Anders: Tell me about the Tangled photograph, which appeared on the announcement of your show.

Dahlquist: They are a trio of young guys like no trio I've never seen. They were sweet, affectionate, loving. They are from Ohio and had seen some of my work in a mutual friend's collection. When they got to Seattle, we went to Glo's for breakfast, then walked over to my place.

Anders: So they came up to your place and asked you take pictures of them?

Dahlquist: No. They just walked in and they were naked in five minutes just like that. And that first picture - the one that was on the card - was taken within 10 minutes of knowing them. I was speechless. They were just so beautiful. They were loving and sweet and tender with each other.

Anders: You must have put them at ease right away. Do you have a talent for that?

Dahlquist: There's a lot happening around me. I just get dazzled by all the stuff that goes on and I don't feel responsible, but I love what goes on. As an artist, I believe in myself. I don't need to hear from 15 experts on my work who tell me what to do.

Anders: Did you identify as Gay in the years before Stonewall?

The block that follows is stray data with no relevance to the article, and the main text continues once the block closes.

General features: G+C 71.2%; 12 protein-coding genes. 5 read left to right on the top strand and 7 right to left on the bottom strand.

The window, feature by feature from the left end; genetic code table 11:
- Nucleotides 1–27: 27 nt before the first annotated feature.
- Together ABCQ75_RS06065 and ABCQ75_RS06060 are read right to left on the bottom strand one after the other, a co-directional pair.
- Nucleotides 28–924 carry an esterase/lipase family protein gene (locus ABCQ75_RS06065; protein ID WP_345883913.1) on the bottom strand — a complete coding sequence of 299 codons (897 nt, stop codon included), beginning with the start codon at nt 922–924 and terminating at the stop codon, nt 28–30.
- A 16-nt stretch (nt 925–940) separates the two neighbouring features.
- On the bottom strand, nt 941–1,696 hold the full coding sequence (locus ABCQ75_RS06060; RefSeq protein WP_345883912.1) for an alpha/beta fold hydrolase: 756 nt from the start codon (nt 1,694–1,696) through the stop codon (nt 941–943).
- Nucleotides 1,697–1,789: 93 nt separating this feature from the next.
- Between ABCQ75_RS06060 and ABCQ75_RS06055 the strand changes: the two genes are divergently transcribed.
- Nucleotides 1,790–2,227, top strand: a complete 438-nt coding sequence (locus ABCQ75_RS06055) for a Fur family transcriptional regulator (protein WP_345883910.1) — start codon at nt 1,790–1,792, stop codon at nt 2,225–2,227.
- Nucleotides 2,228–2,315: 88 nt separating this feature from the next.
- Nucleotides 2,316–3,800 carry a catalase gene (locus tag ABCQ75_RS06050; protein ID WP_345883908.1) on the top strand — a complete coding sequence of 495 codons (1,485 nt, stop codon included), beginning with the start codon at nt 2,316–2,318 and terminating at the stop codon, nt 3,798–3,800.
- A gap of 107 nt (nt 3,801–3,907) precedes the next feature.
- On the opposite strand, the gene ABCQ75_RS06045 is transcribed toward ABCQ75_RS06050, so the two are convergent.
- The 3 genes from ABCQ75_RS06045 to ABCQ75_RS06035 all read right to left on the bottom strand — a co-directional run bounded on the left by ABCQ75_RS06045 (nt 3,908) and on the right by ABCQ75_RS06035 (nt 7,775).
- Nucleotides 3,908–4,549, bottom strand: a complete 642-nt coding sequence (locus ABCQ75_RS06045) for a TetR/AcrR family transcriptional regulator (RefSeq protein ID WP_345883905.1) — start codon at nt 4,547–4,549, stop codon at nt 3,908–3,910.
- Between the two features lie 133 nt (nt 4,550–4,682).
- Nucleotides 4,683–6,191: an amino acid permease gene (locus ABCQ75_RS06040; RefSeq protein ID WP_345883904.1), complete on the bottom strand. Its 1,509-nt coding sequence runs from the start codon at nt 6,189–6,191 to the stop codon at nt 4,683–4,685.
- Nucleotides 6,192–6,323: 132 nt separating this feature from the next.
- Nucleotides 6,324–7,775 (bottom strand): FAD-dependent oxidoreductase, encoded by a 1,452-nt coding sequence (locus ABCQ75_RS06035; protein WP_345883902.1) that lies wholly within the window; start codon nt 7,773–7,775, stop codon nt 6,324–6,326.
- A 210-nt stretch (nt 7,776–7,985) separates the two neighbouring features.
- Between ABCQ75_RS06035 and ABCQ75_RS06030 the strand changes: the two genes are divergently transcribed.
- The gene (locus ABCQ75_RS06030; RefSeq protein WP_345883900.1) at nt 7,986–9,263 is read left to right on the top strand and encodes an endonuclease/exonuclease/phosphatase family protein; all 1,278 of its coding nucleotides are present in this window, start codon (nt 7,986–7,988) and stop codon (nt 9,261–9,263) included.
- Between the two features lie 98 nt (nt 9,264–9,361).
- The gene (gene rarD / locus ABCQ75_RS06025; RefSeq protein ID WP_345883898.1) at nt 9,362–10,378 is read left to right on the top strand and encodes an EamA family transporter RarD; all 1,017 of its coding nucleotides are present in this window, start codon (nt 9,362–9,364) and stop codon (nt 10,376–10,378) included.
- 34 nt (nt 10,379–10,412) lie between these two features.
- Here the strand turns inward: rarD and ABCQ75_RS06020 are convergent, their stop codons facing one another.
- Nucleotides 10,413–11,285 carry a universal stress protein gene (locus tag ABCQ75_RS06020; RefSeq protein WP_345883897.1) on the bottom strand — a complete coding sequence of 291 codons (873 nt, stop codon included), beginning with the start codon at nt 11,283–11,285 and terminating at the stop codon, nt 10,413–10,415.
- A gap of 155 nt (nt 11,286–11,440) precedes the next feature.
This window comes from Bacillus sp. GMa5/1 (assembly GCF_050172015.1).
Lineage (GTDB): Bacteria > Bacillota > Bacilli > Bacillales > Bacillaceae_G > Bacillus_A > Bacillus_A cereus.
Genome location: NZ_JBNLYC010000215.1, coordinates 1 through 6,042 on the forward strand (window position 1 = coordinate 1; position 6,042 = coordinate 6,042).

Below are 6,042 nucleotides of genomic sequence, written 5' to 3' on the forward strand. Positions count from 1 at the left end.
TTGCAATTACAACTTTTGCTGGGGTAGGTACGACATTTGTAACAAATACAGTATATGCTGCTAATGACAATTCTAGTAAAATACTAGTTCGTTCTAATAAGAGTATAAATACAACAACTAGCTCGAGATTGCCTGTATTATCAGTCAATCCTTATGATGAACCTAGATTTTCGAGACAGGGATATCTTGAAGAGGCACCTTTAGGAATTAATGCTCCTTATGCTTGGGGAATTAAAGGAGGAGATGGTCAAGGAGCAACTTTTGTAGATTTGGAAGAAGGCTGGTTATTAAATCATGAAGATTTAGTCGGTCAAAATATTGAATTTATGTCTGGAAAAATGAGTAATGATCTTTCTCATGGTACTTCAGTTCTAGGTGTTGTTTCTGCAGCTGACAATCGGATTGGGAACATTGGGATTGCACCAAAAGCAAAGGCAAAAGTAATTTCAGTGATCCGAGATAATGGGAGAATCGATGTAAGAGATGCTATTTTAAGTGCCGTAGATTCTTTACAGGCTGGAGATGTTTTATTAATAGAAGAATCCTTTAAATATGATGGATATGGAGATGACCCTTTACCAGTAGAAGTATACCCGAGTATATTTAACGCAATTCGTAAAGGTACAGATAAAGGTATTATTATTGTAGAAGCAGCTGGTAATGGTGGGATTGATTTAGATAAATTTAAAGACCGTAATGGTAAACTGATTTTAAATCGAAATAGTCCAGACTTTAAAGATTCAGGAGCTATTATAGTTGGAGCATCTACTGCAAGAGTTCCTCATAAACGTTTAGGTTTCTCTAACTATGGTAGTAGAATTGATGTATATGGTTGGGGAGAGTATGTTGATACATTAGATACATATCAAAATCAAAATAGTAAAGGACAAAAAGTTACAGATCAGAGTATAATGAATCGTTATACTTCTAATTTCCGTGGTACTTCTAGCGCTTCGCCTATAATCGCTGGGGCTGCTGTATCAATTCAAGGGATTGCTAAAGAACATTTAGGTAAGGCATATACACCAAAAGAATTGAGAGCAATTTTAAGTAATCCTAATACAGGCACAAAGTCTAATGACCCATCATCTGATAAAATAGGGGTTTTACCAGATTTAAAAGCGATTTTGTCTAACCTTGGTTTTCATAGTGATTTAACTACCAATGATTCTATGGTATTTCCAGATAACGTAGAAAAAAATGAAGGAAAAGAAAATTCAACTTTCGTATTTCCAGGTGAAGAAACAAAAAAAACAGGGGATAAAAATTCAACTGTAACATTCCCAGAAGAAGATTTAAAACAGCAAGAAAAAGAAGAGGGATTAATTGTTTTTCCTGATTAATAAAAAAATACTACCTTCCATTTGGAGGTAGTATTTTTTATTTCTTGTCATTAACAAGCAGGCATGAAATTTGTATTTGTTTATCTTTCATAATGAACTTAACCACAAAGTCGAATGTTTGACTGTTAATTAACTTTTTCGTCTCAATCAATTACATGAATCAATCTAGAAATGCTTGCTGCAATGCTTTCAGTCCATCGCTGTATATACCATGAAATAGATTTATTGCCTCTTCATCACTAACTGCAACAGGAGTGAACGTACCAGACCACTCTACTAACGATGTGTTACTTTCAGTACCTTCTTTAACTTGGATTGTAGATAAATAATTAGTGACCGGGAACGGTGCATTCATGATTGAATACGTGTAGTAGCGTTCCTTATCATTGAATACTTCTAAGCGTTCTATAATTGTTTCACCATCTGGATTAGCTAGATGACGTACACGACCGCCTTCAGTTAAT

Dahlquist: No. I identified as sexual.

Anders: So the whole notion of being identified as Gay or homosexual didn't come into it?

Dahlquist: No. I didn't run around bragging about it because there were a couple of people in town that were notoriously Gay and nobody wanted that kind of notoriety. But I was just sexual. I was active. My advantage as a young man was that I was active, attractive and totally immoral. But I never thought of myself as homosexual or Gay - just as sexual. I liked it all. But when I was married, I was very married - both times. I had three kids. All of those were really wonderful, important pieces of my life.

Anders: Is there anything you want to tell me about what you're showing here?

Dahlquist: Just representative stuff of what I work at. I'm an artist whose medium is photography - that's how I give form to my 'wows.'

Anders: What kind of human subjects do you like to work with?

Dahlquist: You need to have physical poise, which isn't necessarily how you look. But if you feel comfortable with yourself & and ideally you're six feet, give or take an inch or two - eight inches, give or take an inch or two. [Laughs.] I love working with men who are comfortable with their bodies and I don't mind working with couples that are comfortable with themselves. Every show produces a smattering of people wanting to jump in front of my camera. Well, that's fine, but if you don't feel good about yourself, there's nothing I can do for you that will make you feel better.

The Alchemy Gallery is at 619 Western Avenue. To inquire about seeing the exhibit by appointment, contact Paul Dahlquist at (206) 322-1394. You can also get a sampling of Dahlquist's work at pauldahlquist.com.